@Mohsen Amini: Etymology might help but isn't always easy to find. I have a book that says that ""milio" is related to a kind of hawk or kite. But "milium" is related to millet or grain. "Lida" might have to do with a cap. I don't know anything about forams to know if this makes sense for that group.

    5 months ago

  • Profile picture of Cyndy Parr who took this action.

    Cyndy Parr commented on "EOL Discussion Group":

    @Bart C.: No, sorry, we don't yet have a way to batch upload a list of taxa to a collection, other than creating a content partner. If you send us a list we can do it for you.

    5 months ago

  • Profile picture of Bart C. who took this action.

    Bart C. commented on "EOL Discussion Group":

    @Cyndy Parr: It has been some time (8 months apparently), so just want to check if anything is moving/moved around uploading a batch of taxa into a collection? The suggestion to take the 'content partner' approach seemed a bit too much, so I preferred to wait for some time.

    5 months ago

  • Profile picture of Mohsen Amini who took this action.

    Mohsen Amini commented on "EOL Discussion Group":

    hey all. I'm learning about foraminifera now. have a problem memorize the names cause too many as u know. so i think if i have the etymology it will help a lot to memorize. but i could not find for lots of them. for example what is the meaning of Miliolida?

    6 months ago

  • Profile picture of Marie Studer who took this action.

    Marie Studer commented on "EOL Learning and Education Community":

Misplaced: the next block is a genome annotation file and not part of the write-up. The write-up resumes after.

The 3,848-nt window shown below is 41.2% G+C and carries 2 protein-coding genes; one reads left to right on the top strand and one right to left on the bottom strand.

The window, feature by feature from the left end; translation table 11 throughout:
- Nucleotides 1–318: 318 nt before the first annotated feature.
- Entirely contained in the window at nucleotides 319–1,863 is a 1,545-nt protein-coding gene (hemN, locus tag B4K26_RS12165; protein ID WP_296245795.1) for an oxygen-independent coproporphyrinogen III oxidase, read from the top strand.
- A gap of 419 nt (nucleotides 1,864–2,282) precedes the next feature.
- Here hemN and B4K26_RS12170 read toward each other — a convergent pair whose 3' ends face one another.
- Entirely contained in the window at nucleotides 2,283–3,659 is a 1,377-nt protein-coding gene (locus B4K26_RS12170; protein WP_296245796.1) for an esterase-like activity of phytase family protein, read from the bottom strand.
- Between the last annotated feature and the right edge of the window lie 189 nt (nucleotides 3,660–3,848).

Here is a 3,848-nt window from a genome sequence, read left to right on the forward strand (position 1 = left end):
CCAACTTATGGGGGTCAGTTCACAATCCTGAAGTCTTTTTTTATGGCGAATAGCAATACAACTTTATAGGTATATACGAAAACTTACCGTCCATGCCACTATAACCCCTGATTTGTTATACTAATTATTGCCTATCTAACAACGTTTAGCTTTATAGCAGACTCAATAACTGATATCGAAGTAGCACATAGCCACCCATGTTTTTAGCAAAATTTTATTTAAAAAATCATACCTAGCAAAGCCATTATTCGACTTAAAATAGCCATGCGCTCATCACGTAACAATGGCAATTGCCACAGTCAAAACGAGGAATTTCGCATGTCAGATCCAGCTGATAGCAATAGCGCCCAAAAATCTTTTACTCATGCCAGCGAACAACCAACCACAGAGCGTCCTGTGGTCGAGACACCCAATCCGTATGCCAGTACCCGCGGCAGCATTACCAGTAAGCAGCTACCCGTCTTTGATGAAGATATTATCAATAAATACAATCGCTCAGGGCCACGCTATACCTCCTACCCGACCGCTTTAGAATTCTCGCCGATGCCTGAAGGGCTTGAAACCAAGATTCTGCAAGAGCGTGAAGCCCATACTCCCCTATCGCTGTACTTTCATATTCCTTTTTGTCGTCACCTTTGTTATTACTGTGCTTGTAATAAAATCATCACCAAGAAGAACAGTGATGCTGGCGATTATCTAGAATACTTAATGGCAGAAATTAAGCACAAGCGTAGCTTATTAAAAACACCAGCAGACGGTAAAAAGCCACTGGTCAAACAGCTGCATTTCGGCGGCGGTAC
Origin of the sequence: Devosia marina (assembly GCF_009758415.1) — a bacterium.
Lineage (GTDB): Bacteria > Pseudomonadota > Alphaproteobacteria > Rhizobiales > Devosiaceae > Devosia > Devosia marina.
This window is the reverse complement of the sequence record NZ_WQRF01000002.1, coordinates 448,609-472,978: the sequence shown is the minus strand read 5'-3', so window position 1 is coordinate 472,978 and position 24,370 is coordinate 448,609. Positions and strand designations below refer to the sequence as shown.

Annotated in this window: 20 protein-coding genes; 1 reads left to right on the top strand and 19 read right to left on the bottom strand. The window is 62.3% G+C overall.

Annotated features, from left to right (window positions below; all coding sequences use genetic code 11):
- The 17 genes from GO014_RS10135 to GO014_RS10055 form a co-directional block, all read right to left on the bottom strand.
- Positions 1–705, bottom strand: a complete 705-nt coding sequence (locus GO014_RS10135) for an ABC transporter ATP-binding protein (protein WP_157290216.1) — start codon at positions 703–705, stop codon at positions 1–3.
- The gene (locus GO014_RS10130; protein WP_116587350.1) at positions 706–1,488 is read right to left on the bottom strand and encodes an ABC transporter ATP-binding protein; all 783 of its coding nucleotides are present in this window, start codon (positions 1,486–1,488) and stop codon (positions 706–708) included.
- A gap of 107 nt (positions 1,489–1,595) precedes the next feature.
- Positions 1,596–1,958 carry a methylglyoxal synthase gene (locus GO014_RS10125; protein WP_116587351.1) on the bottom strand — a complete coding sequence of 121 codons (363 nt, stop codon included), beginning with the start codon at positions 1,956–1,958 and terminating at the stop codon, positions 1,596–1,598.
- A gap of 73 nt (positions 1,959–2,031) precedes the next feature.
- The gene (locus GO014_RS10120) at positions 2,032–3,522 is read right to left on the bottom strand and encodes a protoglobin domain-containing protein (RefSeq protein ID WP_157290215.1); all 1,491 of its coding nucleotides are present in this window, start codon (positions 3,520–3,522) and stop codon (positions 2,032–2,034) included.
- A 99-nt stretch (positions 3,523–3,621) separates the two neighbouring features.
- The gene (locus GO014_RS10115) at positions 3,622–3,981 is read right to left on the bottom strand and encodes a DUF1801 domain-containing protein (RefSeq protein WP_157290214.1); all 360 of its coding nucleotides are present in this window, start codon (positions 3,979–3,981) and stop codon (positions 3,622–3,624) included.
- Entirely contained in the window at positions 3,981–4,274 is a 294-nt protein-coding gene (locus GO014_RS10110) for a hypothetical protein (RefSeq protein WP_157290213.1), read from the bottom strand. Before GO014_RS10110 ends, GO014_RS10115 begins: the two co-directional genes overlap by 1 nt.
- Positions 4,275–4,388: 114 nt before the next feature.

@P Ho: Hi P Ho! Thanks for joining the Learning + Education Community. You can find more information on the EOL Discover pages (http://eol.org/discover) that might be of interest.

    6 months ago

  • Profile picture of Cyndy Parr who took this action.

    Cyndy Parr commented on "EOL API Discussion Group":

    Also, please don't forget that API discussions (and others) are happening here: http://eol.org/forums

    7 months ago

  • Profile picture of Barb Banbury who took this action.

    Barb Banbury commented on "EOL API Discussion Group":

    @Cyndy Parr: Thanks Cyndy, sounds great!

    7 months ago

  • Profile picture of Cyndy Parr who took this action.

    Cyndy Parr commented on "EOL API Discussion Group":

    @Barb Banbury: Hi Barb, we have a paper in preparation, hope to be submitting in the next few days. Will contact you offline.

    7 months ago

  • Profile picture of Barb Banbury who took this action.

    Barb Banbury commented on "EOL API Discussion Group":

    Is there a citation for the API we can use?

    7 months ago

  • Profile picture of Marie Studer who took this action.

    Marie Studer commented on "EOL Learning and Education Community":

    @Mohamed Attia: Hi Mohamed - thanks for joining the Learning and Education Community. Glad to have you! Please let us know if you have any questions about EOL. There is additional information on the EOL Discover pages (http://eol.org/discover) that might be of interest.

    8 months ago

  • Profile picture of Marie Studer who took this action.

    Marie Studer commented on "Saguaro National Park BioBlitz Community":

    @Karl Horak: Hi Karl! Welcome to the Saguaro NP Community and to EOL! We created this community a couple of years ago when there was a big BioBlitz at the park. The community probably isn't too active at the moment, but all the associated Collections should be relatively up-to-date.

    8 months ago

  • Profile picture of Cyndy Parr who took this action.

    Cyndy Parr commented on "EOL Discussion Group":

    @Corvi Zeman: Just saw the conversation about Dipus halli and Dipus sagitta. Best thing might be to add a brief article for D. sagitta with the subject "Taxonomy" that indicates that Sowerby, Wilson & Reeder, and other sources (cite them) list D. halli as a synonym. That might help the searching. Meanwhile, I'll send a notice to ITIS because we get Wilson & Reeder from them and they should have the synonym but don't appear to.

    9 months ago